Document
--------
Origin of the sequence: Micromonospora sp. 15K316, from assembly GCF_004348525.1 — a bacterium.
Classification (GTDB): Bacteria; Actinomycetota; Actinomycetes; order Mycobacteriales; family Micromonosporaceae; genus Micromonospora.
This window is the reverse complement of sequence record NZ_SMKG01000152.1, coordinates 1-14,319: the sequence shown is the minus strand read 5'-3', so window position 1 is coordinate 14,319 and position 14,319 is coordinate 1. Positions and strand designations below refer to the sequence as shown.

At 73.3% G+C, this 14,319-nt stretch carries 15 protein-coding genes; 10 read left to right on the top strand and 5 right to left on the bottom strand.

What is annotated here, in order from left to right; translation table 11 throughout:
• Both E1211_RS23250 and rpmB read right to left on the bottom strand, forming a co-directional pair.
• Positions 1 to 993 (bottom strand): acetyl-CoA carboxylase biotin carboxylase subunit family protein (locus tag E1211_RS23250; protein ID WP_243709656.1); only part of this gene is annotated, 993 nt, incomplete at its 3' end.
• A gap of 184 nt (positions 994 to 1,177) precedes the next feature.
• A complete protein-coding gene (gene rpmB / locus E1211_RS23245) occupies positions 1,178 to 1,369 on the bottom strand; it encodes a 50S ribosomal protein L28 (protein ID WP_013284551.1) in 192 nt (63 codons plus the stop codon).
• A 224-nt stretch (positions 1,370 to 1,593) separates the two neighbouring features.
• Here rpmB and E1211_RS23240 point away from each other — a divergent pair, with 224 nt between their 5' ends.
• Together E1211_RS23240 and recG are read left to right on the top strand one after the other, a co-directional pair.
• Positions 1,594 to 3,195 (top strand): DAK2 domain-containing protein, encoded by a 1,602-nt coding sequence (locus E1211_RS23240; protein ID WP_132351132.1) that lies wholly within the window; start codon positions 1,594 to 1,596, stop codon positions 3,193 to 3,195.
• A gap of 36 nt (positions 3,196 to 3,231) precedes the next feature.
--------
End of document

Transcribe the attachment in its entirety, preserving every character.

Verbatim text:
Origin of the sequence: Micromonospora sp. 15K316, from assembly GCF_004348525.1 — a bacterium.
Classification (GTDB): Bacteria; Actinomycetota; Actinomycetes; order Mycobacteriales; family Micromonosporaceae; genus Micromonospora.
This window is the reverse complement of sequence record NZ_SMKG01000152.1, coordinates 1-14,319: the sequence shown is the minus strand read 5'-3', so window position 1 is coordinate 14,319 and position 14,319 is coordinate 1. Positions and strand designations below refer to the sequence as shown.

At 73.3% G+C, this 14,319-nt stretch carries 15 protein-coding genes; 10 read left to right on the top strand and 5 right to left on the bottom strand.

What is annotated here, in order from left to right; translation table 11 throughout:
• Both E1211_RS23250 and rpmB read right to left on the bottom strand, forming a co-directional pair.
• Positions 1 to 993 (bottom strand): acetyl-CoA carboxylase biotin carboxylase subunit family protein (locus tag E1211_RS23250; protein ID WP_243709656.1); only part of this gene is annotated, 993 nt, incomplete at its 3' end.
• A gap of 184 nt (positions 994 to 1,177) precedes the next feature.
• A complete protein-coding gene (gene rpmB / locus E1211_RS23245) occupies positions 1,178 to 1,369 on the bottom strand; it encodes a 50S ribosomal protein L28 (protein ID WP_013284551.1) in 192 nt (63 codons plus the stop codon).
• A 224-nt stretch (positions 1,370 to 1,593) separates the two neighbouring features.
• Here rpmB and E1211_RS23240 point away from each other — a divergent pair, with 224 nt between their 5' ends.
• Together E1211_RS23240 and recG are read left to right on the top strand one after the other, a co-directional pair.
• Positions 1,594 to 3,195 (top strand): DAK2 domain-containing protein, encoded by a 1,602-nt coding sequence (locus E1211_RS23240; protein ID WP_132351132.1) that lies wholly within the window; start codon positions 1,594 to 1,596, stop codon positions 3,193 to 3,195.
• A gap of 36 nt (positions 3,196 to 3,231) precedes the next feature.